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The Connector, the newsletter for CFD Mesh Generation from Pointwise

May / Jun 2015

New Distributor in Canada Completes the Pointwise Trifecta

A Question and Answer Session with Chris Sideroff

By Heather McCoy
Manager, Sales and Marketing, Programs
Pointwise, Inc.

Pointwise's newest distributor, Chris Sideroff, Ph.D. of Applied CCM Canada has completed the Pointwise trifecta: employee, customer and distributor.

Dr. Sideroff started his Pointwise journey in 2007 as an employee and later left Pointwise to become a customer at W.R. Davis Engineering Ltd. in Ottawa, Canada. He recently established his own company, Applied CCM Canada, becoming Pointwise's first distributor in Canada.

Dr. Sideroff took some time to chat with me about his path to becoming a Pointwise distributor.

Why did you get into engineering to start with and why CFD (computational fluid dynamics)?

As a kid, I was always interested in airplanes and anything that flew. I also had a natural aptitude towards science and math. My desire to move away from small town life and to learn more led to me to pursue a mechanical engineering degree at the University of Alberta in Edmonton, Canada.

How I got into CFD was a little more serendipitous. During my senior year of engineering school, I found myself a little disillusioned with the available jobs in my part of the world. Nearly all my classmates were moving on to prosperous careers in the petroleum industry but the aero-itch was still there for me. As fate would have it, during the final semester of my degree, the instructor in my compressible flow course, Dr. Jeff Yokota, inspired me to consider a graduate degree. Before becoming a professor, Jeff was a CFD researcher at NASA Glenn (then called NASA Lewis) so he had a lot of knowledge and experience to share. My strengths were fluid dynamics and numerical methods. With those two skills, CFD was the obvious choice.

You have been a Pointwise employee and a Pointwise customer. What made you want to be a distributor of Pointwise and how does it feel to be on yet another side of the business?

I suppose having been an employee and a customer I had to become a distributor to complete the trifecta. Seriously though, having been both has provided me with the right skills and perspective to be distributor. I think the perspective aspect is the most important. I understand what engineers look for in software, and I also understand what it takes to produce successful software. So depending on whom I'm speaking with - customer or Pointwise - I can seamlessly switch hats.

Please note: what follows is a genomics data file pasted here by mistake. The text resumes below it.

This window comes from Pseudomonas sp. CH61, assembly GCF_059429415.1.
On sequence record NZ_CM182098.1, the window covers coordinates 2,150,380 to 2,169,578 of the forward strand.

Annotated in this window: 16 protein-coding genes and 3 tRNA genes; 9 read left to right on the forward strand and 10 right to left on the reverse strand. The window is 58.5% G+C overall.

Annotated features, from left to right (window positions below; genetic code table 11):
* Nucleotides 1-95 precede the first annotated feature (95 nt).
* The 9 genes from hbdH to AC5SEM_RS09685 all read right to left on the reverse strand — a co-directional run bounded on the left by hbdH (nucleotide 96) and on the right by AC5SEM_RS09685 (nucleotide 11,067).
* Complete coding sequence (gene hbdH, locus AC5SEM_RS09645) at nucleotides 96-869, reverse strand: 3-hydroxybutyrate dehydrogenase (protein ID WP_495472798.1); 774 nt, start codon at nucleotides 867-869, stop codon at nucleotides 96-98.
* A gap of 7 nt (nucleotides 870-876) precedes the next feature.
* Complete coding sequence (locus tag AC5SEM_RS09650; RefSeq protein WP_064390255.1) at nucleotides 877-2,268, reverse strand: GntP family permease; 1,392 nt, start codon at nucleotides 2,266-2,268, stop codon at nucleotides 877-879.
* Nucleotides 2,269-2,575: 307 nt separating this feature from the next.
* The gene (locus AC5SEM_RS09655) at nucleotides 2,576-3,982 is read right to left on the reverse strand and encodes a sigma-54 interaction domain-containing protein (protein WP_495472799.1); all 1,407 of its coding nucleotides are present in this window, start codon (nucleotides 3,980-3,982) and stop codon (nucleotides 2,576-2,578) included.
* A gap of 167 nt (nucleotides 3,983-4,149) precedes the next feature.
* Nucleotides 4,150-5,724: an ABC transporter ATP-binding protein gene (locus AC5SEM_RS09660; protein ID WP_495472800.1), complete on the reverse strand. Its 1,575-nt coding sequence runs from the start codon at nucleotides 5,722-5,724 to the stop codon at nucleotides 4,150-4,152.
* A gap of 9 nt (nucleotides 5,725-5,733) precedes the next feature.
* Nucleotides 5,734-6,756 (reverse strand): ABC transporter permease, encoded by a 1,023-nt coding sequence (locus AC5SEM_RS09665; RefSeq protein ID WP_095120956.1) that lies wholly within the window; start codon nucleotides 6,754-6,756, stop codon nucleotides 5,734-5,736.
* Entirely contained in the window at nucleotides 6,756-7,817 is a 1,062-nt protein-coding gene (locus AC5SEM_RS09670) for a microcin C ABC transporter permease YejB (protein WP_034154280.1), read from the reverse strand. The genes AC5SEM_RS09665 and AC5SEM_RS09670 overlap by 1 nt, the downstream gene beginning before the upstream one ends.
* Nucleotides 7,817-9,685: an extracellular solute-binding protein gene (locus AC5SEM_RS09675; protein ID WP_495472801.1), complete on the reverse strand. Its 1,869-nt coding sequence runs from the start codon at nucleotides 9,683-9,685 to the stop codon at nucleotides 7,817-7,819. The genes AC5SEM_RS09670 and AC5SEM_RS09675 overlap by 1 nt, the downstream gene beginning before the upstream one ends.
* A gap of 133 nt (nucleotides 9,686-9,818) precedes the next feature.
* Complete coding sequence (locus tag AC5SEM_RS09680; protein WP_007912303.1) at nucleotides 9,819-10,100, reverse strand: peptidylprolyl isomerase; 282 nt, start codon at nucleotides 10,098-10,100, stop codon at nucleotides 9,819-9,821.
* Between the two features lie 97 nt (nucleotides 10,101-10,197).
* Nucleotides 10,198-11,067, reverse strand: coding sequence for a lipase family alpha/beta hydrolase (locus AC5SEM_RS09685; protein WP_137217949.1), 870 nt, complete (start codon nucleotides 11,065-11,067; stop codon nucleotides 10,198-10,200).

I have always been an independent thinker and because of that I suppose there has always been a desire to start my own company. It took me a while to gain the skills and confidence to realize that starting my own business was the right thing do. Through Pointwise, both the company and software, I have gained a lot of knowledge about meshing and the CFD industry. Given that, it seemed like a natural fit to add Pointwise to the portfolio of products Applied CCM Canada offers. Plus Pointwise has a great bunch of people to work with.

You have had a lot of Pointwise experience. What do you usually tell people when they ask you about Pointwise, the product?

That's a good question. Pointwise has built a globally recognized and respected name. More often than not I am approached about Pointwise rather than the other way around. By that I mean my conversations about Pointwise are usually about how it might be able to fix their meshing problem rather than me trying to find a place for Pointwise. Given my knowledge of Pointwise, I determine if there's a good fit between their problem and what Pointwise can do. There are occasions where there isn't a good solution with Pointwise - which I am forthcoming about - but more often than not, Pointwise has a solution.

More specifically, I tend to make the point that Pointwise has structured meshing capabilities. Despite the desire for the industry to move towards unstructured everything, structured meshing is, in my opinion, still the most reliable meshing approach. When one considers the entire investment of simulation prediction - by that I mean from creation of a virtual model to a manager reading reports with CFD data - the time required for a structured mesh is often worth it.